Adaptability and flexibility are now fundamental in retail

Entering 2016, we find ourselves in a new phase of change in the pan-European shopping center sector.


The convergence of retail trends in CEE and Western Europe is gaining momentum and, for the first time, the influence of CEE is being felt in the Western European retail sector as the core economies of Poland, Slovakia, and the Czech Republic mature.

As these economies reach maturation, they are becoming closer in profile to the developed European markets and their retail markets now draw significant comparisons with that of Germany. One such trend is the consolidation and concentration of retailers: In Poland, the modern retailers’ market share is 72%, versus 88% in Germany.

The CEE core economies, particularly in the capital and prime cities, should no longer be regarded as “emerging,” but “emerged.” Planning and development processes are more transparent and better governed, and decisions are being approached more sensibly and holistically. We expect these changes will continue to permeate into the regions of those countries during 2016 and beyond.

The convergence of country risk is reflected in the spreads of long-term government bond yields. Nevertheless, these markets remain particularly attractive for investment due to the potential for investment yield compression. Despite impressive progress, there is still significant room for growth as these countries are constantly evolving. In Poland, the recent shift in government has instigated changes that we still need to digest; some have the potential to boost consumer spending, while some have received mixed reactions from analysts and investors.

Retail is a global business, which means there is a cauldron of ideas and experience across the Americas, Asia-Pacific, and elsewhere to draw from. The trends being felt in Western Europe, such as the growing importance of the retail/leisure mix and the power of ecommerce, are also clearly discernible in CEE markets. For instance, online retail is estimated to account for 5% of total retail in Poland, versus 6.6% in Germany, with accelerating growth projected for both countries.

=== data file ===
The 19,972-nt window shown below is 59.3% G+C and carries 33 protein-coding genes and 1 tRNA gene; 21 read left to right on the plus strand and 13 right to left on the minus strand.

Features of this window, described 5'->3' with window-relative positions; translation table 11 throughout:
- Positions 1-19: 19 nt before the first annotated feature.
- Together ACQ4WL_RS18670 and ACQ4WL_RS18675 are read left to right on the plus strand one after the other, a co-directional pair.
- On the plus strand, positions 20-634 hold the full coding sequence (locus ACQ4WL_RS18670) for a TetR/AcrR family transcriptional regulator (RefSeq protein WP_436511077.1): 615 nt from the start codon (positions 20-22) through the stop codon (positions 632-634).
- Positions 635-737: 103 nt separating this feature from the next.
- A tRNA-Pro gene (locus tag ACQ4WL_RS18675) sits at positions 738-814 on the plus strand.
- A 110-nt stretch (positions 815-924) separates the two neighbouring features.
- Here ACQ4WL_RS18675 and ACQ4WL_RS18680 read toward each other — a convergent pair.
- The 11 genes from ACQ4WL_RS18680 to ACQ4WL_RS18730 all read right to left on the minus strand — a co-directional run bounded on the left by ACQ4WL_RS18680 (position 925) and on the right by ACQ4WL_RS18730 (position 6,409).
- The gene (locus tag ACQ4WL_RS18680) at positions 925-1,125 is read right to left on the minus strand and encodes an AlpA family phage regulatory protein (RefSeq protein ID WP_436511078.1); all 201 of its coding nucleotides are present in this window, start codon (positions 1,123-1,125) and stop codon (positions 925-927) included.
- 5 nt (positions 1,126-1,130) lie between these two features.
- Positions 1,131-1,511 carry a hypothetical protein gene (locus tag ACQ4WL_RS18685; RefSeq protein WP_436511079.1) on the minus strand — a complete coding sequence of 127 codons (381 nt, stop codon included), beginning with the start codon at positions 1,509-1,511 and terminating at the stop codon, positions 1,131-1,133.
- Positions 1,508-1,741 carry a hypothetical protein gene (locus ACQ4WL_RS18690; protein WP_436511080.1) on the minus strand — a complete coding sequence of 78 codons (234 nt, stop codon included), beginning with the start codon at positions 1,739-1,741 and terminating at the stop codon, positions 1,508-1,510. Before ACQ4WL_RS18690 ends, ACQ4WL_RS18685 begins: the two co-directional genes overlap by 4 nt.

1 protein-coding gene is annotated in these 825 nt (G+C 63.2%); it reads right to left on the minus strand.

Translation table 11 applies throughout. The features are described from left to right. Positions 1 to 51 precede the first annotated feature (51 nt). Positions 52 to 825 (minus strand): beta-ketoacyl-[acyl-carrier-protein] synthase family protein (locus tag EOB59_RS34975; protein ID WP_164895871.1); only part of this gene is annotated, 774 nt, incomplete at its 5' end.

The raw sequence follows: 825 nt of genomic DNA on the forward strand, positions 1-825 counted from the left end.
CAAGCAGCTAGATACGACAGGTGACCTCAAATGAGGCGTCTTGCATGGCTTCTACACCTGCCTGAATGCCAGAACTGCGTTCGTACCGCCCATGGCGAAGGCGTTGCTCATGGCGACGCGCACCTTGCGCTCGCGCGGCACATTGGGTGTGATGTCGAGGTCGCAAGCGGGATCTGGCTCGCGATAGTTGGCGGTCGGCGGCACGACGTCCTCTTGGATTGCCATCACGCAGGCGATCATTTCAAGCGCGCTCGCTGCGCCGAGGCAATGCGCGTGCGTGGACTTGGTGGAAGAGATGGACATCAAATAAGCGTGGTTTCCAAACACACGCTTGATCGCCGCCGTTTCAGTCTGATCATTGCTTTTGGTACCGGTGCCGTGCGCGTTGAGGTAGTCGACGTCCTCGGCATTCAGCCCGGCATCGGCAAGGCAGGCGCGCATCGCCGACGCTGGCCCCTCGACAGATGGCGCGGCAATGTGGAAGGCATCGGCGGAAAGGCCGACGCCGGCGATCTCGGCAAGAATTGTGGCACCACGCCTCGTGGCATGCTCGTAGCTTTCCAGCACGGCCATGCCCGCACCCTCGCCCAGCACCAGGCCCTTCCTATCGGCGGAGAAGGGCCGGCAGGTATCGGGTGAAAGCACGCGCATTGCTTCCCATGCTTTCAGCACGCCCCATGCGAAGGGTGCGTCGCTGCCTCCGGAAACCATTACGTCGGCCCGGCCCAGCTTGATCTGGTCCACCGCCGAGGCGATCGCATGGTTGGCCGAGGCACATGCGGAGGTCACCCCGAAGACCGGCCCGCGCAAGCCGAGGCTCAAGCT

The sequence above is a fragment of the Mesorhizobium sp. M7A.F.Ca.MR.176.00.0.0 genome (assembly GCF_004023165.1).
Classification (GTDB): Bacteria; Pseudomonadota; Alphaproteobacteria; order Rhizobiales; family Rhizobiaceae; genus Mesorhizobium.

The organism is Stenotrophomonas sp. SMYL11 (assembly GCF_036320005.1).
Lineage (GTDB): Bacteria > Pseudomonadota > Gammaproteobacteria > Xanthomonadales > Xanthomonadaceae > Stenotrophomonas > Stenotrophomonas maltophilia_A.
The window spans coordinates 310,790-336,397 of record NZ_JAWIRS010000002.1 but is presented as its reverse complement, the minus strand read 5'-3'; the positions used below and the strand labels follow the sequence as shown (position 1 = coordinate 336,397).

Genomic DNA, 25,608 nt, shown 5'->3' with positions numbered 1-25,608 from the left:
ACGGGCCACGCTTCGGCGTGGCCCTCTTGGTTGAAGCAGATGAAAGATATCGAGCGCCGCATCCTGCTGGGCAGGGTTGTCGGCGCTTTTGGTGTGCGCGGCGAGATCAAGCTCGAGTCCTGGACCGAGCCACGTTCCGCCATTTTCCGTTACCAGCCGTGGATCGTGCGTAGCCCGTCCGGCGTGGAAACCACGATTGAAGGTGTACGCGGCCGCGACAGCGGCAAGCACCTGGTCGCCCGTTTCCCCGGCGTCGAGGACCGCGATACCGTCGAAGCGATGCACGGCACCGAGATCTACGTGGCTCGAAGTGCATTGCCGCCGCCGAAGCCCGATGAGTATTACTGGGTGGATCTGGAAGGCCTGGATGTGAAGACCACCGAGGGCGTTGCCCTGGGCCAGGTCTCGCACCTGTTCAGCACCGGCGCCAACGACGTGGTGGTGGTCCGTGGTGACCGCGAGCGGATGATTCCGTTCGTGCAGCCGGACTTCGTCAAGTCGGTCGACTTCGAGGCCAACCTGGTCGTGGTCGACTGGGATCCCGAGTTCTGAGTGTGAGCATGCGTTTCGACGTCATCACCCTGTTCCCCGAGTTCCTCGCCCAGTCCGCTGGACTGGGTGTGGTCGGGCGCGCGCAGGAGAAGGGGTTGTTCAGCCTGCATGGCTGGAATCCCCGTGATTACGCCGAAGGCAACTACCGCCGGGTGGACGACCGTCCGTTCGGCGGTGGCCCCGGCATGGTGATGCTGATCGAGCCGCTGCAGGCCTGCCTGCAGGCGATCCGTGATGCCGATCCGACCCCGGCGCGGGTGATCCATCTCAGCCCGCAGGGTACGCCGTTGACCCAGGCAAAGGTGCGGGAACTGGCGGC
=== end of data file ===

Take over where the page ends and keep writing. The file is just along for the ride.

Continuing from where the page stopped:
One reason for the emergence of these trends is that competition in the CEE retail sector has intensified over recent years. This demands higher levels of professionalism and prompts shopping center owners to refocus strategies towards meeting customers’ and retailers’ specific demands and requirements. This is true across Europe and I expect we will see consumers’ influence continuing to grow as shopping center owners and retailers fight to attract customers and drive footfall. More than ever, shopping center owners will need to be able to adapt to and pre-empt retail trends to ensure their businesses are future-proofed.

The ubiquity of the retail/leisure mix strategy is symptomatic of this, as customer behavior moves towards the use of shopping centers as social meeting points for eating, drinking, and spending time with friends and family, rather than simply functional places to shop. According to a recent CBRE report, 28% of shoppers in the Czech Republic and 26% in both Poland and Germany value the availability of food and beverage options when choosing where to shop. I see the momentum behind this trend only building in 2016.

Allied to this is digital advancement, which, as we all know, has had a transformational impact on the sector. It will continue to have a big influence, but the gloom-mongers who predicted shopping centers’ death knell have been proved wrong. There is now an industry-wide view that the coexistence of clicks and bricks provides the optimum conditions for retail success. Indeed, the digitalization of retail should be embraced as another channel through which to interface with customers and grow.

Again, it remains crucial for shopping center owners to retain flexibility and to show the requisite adaptability towards the demands of the sector, providing the right product at the right time to ensure long-term survival and success. Investment liquidity in the sector remains healthy and there is still huge demand for prime-quality retail assets. I expect this to continue in 2016, while the divergence in investment into prime and secondary retail should continue to shrink.

Retail trends have never been so consistent across the European Union, nor the customer so vocal. It is against this background that the ICSC will be driving its priorities in 2016 and I am relishing the challenge of my new role.



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